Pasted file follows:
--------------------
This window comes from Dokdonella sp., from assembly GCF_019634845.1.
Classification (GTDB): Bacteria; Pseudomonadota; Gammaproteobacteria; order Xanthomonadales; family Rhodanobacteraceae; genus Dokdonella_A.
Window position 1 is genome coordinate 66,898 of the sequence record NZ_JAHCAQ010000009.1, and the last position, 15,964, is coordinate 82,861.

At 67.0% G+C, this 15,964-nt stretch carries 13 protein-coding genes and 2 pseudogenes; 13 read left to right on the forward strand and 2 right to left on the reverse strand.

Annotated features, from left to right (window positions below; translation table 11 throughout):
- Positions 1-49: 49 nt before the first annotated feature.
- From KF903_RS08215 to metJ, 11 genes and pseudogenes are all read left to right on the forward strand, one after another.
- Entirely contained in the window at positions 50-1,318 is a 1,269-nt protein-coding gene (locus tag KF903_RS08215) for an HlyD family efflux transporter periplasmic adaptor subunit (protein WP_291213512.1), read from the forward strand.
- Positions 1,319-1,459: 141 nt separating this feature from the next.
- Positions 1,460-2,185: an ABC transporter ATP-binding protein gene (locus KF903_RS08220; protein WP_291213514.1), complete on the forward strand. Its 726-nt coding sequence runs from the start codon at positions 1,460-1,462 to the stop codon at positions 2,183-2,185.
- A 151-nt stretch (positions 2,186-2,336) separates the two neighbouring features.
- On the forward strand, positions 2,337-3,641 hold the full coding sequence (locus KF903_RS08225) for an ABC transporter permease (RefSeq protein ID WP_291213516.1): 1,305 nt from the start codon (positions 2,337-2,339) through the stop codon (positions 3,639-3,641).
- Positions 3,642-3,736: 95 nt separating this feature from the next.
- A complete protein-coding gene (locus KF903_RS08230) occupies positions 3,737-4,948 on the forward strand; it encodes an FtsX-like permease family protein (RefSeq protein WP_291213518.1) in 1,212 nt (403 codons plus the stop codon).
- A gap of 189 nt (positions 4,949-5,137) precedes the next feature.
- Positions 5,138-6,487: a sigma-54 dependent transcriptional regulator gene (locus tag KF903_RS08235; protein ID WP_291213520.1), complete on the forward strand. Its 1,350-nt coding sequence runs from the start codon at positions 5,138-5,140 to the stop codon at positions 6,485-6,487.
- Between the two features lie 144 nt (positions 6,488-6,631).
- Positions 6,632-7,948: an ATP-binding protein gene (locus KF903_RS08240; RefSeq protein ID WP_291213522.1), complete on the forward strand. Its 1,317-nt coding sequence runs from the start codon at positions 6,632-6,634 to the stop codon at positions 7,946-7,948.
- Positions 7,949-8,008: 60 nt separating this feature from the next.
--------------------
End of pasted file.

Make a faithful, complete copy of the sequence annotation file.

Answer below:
This window comes from Dokdonella sp., from assembly GCF_019634845.1.
Classification (GTDB): Bacteria; Pseudomonadota; Gammaproteobacteria; order Xanthomonadales; family Rhodanobacteraceae; genus Dokdonella_A.
Window position 1 is genome coordinate 66,898 of the sequence record NZ_JAHCAQ010000009.1, and the last position, 15,964, is coordinate 82,861.

At 67.0% G+C, this 15,964-nt stretch carries 13 protein-coding genes and 2 pseudogenes; 13 read left to right on the forward strand and 2 right to left on the reverse strand.

Annotated features, from left to right (window positions below; translation table 11 throughout):
- Positions 1-49: 49 nt before the first annotated feature.
- From KF903_RS08215 to metJ, 11 genes and pseudogenes are all read left to right on the forward strand, one after another.
- Entirely contained in the window at positions 50-1,318 is a 1,269-nt protein-coding gene (locus tag KF903_RS08215) for an HlyD family efflux transporter periplasmic adaptor subunit (protein WP_291213512.1), read from the forward strand.
- Positions 1,319-1,459: 141 nt separating this feature from the next.
- Positions 1,460-2,185: an ABC transporter ATP-binding protein gene (locus KF903_RS08220; protein WP_291213514.1), complete on the forward strand. Its 726-nt coding sequence runs from the start codon at positions 1,460-1,462 to the stop codon at positions 2,183-2,185.
- A 151-nt stretch (positions 2,186-2,336) separates the two neighbouring features.
- On the forward strand, positions 2,337-3,641 hold the full coding sequence (locus KF903_RS08225) for an ABC transporter permease (RefSeq protein ID WP_291213516.1): 1,305 nt from the start codon (positions 2,337-2,339) through the stop codon (positions 3,639-3,641).
- Positions 3,642-3,736: 95 nt separating this feature from the next.
- A complete protein-coding gene (locus KF903_RS08230) occupies positions 3,737-4,948 on the forward strand; it encodes an FtsX-like permease family protein (RefSeq protein WP_291213518.1) in 1,212 nt (403 codons plus the stop codon).
- A gap of 189 nt (positions 4,949-5,137) precedes the next feature.
- Positions 5,138-6,487: a sigma-54 dependent transcriptional regulator gene (locus tag KF903_RS08235; protein ID WP_291213520.1), complete on the forward strand. Its 1,350-nt coding sequence runs from the start codon at positions 5,138-5,140 to the stop codon at positions 6,485-6,487.
- Between the two features lie 144 nt (positions 6,488-6,631).
- Positions 6,632-7,948: an ATP-binding protein gene (locus KF903_RS08240; RefSeq protein ID WP_291213522.1), complete on the forward strand. Its 1,317-nt coding sequence runs from the start codon at positions 6,632-6,634 to the stop codon at positions 7,946-7,948.
- Positions 7,949-8,008: 60 nt separating this feature from the next.